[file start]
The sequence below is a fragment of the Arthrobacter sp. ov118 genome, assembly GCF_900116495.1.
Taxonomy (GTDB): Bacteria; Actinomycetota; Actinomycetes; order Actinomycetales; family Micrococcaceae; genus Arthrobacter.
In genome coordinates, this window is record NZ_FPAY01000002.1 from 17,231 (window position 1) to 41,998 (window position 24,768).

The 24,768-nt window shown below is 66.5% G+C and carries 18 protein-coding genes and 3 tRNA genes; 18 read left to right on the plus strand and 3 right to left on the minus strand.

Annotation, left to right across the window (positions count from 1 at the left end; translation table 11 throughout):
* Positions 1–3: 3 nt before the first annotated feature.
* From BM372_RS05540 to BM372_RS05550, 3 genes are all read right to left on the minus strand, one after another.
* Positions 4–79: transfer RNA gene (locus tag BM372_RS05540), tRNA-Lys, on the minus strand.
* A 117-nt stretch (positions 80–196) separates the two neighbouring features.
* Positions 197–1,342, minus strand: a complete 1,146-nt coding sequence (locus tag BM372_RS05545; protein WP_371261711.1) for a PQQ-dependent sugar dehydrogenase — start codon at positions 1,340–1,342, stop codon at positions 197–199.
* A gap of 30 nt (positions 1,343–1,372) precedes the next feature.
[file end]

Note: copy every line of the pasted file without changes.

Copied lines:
The sequence below is a fragment of the Arthrobacter sp. ov118 genome, assembly GCF_900116495.1.
Taxonomy (GTDB): Bacteria; Actinomycetota; Actinomycetes; order Actinomycetales; family Micrococcaceae; genus Arthrobacter.
In genome coordinates, this window is record NZ_FPAY01000002.1 from 17,231 (window position 1) to 41,998 (window position 24,768).

The 24,768-nt window shown below is 66.5% G+C and carries 18 protein-coding genes and 3 tRNA genes; 18 read left to right on the plus strand and 3 right to left on the minus strand.

Annotation, left to right across the window (positions count from 1 at the left end; translation table 11 throughout):
* Positions 1–3: 3 nt before the first annotated feature.
* From BM372_RS05540 to BM372_RS05550, 3 genes are all read right to left on the minus strand, one after another.
* Positions 4–79: transfer RNA gene (locus tag BM372_RS05540), tRNA-Lys, on the minus strand.
* A 117-nt stretch (positions 80–196) separates the two neighbouring features.
* Positions 197–1,342, minus strand: a complete 1,146-nt coding sequence (locus tag BM372_RS05545; protein WP_371261711.1) for a PQQ-dependent sugar dehydrogenase — start codon at positions 1,340–1,342, stop codon at positions 197–199.
* A gap of 30 nt (positions 1,343–1,372) precedes the next feature.